According to WebMD, the cause of cleft lip and cleft palate is unknown in most cases, and the conditions cannot be prevented because most scientists believe clefts are due to a combination of genetic and environmental factors.

Dr Amina Abubakar, Consultant Plastic and Reconstructive Surgeon, University of Abuja Teaching Hospital, Gwagwalada, said the stigma, myths and misinformation around cleft is the reason why cleft lip patients and of the pallet suffer.

According to her, Smile Train, the world’s largest cleft-focused NGO, has seen tremendous impacts while providing pre- and post-operative support to bring smiles back to the faces of these patients.

“No child born with a cleft should die, out of 300 corrective surgeries performed I have never lost a cleft patient, I can say this is a 100% guarantee of successful surgeries.

“Most of the time when we go to the communities to raise awareness about the cleft, we find that the natives are unwilling to seek help from their loved ones or loved ones due to many traditional beliefs.

“It has to stop, cleft is a birth defect whose causes have yet to be identified and not a curse,” she said of the Smile Train initiative.

Prof Emmanuel Ameh, a pediatric surgeon at National Hospital Abuja, said adequate attention and care is needed to end preventable deaths in babies born with a cleft.

“Some of these babies die before they get to the hospital because of malnutrition, lack of proper care,” she said on the sidelines of a two-day nationwide media workshop hosted by Smile Train, in Abuja.

Smile Train, an NGO, has active cleft care programs in 41 countries across Africa, with over 245 partners and over 255 partner hospitals across the continent.

The NGO has made strategic investments in education and training, including working with Scottish Charity, KidsOR; College of Surgeons of Eastern, Central and Southern Africa (COSECSA).

It also partners with the West African College of Surgeons (WACS) to offer scholarships in various categories.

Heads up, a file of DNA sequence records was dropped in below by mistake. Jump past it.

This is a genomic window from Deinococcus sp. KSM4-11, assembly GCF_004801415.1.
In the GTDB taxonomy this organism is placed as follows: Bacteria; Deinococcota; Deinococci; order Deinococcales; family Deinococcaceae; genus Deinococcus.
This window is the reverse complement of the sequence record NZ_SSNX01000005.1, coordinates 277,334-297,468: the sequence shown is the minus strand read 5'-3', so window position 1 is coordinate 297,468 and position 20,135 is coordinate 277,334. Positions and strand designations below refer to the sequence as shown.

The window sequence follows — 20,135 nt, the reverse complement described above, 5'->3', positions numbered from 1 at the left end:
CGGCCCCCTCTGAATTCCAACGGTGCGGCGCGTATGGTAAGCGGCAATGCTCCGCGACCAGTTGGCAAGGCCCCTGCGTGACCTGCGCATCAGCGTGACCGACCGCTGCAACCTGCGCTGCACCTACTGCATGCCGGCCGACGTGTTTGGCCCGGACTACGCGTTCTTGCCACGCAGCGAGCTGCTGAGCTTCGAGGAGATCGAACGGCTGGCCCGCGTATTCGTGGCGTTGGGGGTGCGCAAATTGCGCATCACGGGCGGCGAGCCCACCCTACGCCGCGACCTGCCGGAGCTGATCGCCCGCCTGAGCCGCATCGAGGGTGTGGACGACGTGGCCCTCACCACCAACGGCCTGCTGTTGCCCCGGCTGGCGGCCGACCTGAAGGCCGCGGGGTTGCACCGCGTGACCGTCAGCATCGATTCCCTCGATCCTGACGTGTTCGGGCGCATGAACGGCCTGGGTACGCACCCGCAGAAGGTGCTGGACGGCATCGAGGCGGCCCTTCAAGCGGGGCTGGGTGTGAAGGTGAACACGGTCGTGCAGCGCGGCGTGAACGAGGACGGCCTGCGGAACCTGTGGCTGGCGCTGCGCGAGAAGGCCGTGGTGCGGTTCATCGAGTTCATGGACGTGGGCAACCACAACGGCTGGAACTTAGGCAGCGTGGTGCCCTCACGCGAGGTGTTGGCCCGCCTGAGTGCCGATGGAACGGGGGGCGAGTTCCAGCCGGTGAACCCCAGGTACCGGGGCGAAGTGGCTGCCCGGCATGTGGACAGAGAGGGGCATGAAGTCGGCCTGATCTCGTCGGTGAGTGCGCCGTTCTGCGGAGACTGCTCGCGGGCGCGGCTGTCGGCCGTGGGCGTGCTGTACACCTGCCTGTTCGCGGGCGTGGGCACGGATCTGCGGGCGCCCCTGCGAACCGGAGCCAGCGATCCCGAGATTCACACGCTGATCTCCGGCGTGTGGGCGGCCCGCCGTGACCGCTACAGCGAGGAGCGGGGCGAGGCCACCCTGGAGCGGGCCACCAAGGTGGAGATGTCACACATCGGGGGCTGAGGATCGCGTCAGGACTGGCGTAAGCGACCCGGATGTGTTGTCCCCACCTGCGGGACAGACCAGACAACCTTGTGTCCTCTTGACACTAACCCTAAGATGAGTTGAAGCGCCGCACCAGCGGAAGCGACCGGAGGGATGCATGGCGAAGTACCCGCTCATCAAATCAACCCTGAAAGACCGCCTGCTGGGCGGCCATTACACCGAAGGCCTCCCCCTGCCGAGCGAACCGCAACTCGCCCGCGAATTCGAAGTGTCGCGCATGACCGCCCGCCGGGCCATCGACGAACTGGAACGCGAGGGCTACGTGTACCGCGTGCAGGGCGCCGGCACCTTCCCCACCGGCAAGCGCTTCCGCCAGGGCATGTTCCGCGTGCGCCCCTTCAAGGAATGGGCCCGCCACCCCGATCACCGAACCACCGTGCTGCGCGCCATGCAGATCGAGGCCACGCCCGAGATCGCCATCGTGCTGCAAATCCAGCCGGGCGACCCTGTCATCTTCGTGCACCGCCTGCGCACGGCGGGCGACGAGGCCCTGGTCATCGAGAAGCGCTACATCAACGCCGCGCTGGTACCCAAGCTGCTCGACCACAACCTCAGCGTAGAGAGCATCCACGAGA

Ameh, also the chief consultant at the hospital, said Smile Train provides basic equipment to ensure that split babies are breathing well before undergoing surgery.

“There is hope for these babies as there is for adults. Smile Train has also set up a helpline and these people will be trained on how to get help by contacting the helpline,” he explained.

The NGO said it is aware of the importance of research and capacity building to help these special children in need.

“Smile Train continues to invest in research through in-person workshops, online sessions and mentorship, leading to the creation of cleft-related research to inform good policy in the region,” said said Susannah Schaefer, president of the NGO, in a press release.

Non-governmental and non-profit organizations have continued to play a major role in advancing the course of humanity in areas such as treatment and care for children with special health conditions.

Governments and well-meaning individuals should build stronger synergy with them to help more people in need. (NAN Features)

** If used, please credit the author and Nigeria News Agency.

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Christine E. Phillips